A new Staffordshire school academy trust has been launched following seven years of close partnership between three schools.
On Wednesday, November 1, the academy, called the Central Co-operative Learning Trust, was formed between William Shrewsbury, in Church Road Stretton, John of Rolleston Primary School, on Chapel Lane and Outwoods Primary School, also in Rolleston.
Two children from each school were present on the day at William Shrewsbury Primary School to exchange gifts, including commemorative books, ties, hats, book bags and bags.
Representing William Shrewsbury were pupils Evan Campbell and Danni Lupton, from John of Rolleston were Taia Howelles and James Copley, and Jack Clark and Zara Williams from Outwoods Primary.
The schools have been working together for the past seven years, with the link-up such a successful partnership for staff, pupils and communities that bosses at each decided to establish an academy trust.
Bernadette Hunter, head teacher of William Shrewsbury, said: "We believe the time is right to take this step, to take control of our own destiny. We are going through a time when there are a lot of changes in education, on both a national and county level.
"Each of the schools will retain their own independence. Each school will keep its own uniform and logo, but there will be opportunities for schools and staff to work together, to offer mutual support."
Lesley Wells, headteacher at Outwoods Primary School, spoke of her excitement at the forming of the academy.
She said: "I am delighted to be forming the new multi-academy trust with our partner schools. Having previously had the privilege of creating Outwoods Primary nine years ago this is the perfect opportunity to take the school onto the next level."
Head teacher of John of Rolleston Primary, Ian Bateman said: "I am looking forward to the continued development of co-operative working across the three schools. We will be working closely together whilst at the same time retaining the unique nature of the individual schools."
There were two additional reasons to celebrate for William Shrewsbury, as a plaque was unveiled in the school's reception area.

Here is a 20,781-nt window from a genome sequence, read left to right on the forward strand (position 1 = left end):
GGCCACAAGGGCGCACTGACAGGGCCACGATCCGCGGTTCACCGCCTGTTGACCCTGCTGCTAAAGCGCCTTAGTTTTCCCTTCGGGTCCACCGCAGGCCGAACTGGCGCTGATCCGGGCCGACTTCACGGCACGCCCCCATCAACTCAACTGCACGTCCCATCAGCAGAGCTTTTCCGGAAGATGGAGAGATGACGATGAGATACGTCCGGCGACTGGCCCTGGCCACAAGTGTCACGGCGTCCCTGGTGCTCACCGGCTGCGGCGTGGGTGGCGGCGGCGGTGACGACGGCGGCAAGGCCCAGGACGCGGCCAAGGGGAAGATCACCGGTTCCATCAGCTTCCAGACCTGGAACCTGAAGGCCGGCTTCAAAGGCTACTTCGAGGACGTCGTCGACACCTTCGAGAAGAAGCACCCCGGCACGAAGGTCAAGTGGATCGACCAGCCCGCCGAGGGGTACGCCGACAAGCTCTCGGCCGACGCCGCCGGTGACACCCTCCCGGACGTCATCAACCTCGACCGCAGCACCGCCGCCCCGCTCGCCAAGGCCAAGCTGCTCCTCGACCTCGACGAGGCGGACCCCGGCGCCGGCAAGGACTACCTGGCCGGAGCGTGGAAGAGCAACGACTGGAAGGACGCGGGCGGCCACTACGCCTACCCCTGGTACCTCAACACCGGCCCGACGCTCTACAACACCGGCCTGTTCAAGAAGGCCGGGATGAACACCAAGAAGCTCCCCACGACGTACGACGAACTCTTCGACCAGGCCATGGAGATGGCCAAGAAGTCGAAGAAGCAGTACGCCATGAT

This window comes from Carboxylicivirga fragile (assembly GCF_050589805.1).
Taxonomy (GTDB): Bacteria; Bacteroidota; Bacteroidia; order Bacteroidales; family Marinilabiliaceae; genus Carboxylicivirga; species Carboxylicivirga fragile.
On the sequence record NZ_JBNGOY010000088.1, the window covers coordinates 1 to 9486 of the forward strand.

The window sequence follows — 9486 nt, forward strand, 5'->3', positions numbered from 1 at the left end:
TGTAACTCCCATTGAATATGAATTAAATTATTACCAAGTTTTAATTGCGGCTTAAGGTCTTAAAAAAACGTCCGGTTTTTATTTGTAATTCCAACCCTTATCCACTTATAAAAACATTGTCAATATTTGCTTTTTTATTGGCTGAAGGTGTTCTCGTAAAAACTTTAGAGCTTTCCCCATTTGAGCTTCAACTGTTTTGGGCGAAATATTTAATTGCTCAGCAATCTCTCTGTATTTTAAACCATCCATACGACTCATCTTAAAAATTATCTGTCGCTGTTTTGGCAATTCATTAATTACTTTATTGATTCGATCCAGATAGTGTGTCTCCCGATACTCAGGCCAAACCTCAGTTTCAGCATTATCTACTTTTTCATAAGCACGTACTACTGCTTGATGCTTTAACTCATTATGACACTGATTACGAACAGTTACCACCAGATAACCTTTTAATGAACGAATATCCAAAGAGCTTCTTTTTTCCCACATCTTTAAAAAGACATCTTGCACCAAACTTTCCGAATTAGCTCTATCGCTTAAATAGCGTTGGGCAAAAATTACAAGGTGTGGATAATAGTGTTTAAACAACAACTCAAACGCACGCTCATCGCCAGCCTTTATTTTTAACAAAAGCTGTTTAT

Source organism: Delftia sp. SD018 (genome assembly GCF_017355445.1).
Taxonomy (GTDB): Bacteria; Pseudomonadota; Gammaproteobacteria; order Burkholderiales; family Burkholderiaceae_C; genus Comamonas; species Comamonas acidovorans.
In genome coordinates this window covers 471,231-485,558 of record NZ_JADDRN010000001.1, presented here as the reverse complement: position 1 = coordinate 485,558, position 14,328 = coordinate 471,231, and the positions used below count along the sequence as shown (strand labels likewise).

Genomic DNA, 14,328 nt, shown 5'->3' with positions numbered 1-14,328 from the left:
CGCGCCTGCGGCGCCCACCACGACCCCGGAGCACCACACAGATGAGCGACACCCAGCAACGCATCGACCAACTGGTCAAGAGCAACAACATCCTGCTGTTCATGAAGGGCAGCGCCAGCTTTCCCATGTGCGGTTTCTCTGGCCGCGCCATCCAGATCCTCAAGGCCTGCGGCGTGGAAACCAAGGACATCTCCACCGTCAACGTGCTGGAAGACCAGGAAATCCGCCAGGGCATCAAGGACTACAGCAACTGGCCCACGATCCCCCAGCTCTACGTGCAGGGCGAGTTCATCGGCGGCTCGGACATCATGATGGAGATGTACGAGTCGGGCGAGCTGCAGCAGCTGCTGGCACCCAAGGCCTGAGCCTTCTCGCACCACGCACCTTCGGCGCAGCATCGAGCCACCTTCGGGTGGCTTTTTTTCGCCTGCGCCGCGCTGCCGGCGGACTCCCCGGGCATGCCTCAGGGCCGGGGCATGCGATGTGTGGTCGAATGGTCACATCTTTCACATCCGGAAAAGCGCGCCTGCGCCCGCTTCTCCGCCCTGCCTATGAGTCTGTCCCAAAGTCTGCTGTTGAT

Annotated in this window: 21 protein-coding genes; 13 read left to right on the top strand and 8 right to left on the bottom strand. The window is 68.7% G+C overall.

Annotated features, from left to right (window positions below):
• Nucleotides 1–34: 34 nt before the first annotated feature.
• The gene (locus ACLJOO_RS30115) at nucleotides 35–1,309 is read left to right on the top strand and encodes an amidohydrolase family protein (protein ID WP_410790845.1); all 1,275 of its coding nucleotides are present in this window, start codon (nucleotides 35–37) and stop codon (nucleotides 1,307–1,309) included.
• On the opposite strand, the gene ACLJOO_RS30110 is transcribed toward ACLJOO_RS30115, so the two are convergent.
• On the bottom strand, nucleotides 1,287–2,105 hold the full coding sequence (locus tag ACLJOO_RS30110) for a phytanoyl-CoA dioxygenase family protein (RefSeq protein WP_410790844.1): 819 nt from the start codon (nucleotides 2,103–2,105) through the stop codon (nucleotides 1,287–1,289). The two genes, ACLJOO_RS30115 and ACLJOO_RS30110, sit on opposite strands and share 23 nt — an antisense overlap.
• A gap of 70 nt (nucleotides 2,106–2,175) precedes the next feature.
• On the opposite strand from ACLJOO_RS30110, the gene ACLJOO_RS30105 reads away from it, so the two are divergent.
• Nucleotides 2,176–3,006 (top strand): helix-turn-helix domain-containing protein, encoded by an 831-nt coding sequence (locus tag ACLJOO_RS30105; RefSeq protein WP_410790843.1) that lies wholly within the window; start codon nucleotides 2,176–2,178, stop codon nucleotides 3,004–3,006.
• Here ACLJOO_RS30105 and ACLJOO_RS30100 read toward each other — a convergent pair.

The Stretton school recently celebrated two landmark anniversaries, 50 years since the Church Road site opened and 175 years since the first school in Bridge Street, also Stretton, opened.
The new plaque plays homage to these dates and is inscribed: "This plaque commemorates 50 years of learning at William Shrewsbury Primary School and 175 years of education in Stretton."
It was unveiled by headteacher Bernadette Hunter alongside the oldest and youngest current students in the school, Sofia Constanides, 11, and Halimah Khan, 4.
What does becoming an academy mean?
When a school becomes an academy, it becomes independent, state-funded and receives funding from central government, rather than through the nearby authority.
The day-to-day running of the school remains the responsibility of the head teacher, but is overseen by a charitable body called academy trusts.
These trusts can provide advice, support, expertise and a strategic overview of the school's activities. They control their own admissions process and have more freedom then other schools for innovation.
What are the benefits of academy status?
According to the Government, academy schools drive up the standards as the power and governance of the school returns to the head teachers. They get the final say on pay, length of the school day and term times.
They also get more freedom to innovate and can even opt out of the national curriculum and implement a different system.
Who oversees academies?
Academies are still inspected by Ofsted, like normal schools, and any rated as outstanding by inspectors will no longer be routinely inspected.
Regional school commissioners were introduced in 2014 to approve the transition for schools to become academies.
There are eight regional commissioners, who each work with a small board of head teachers. They cover quite a large geographical area and act on behalf of the Secretary of State for Education.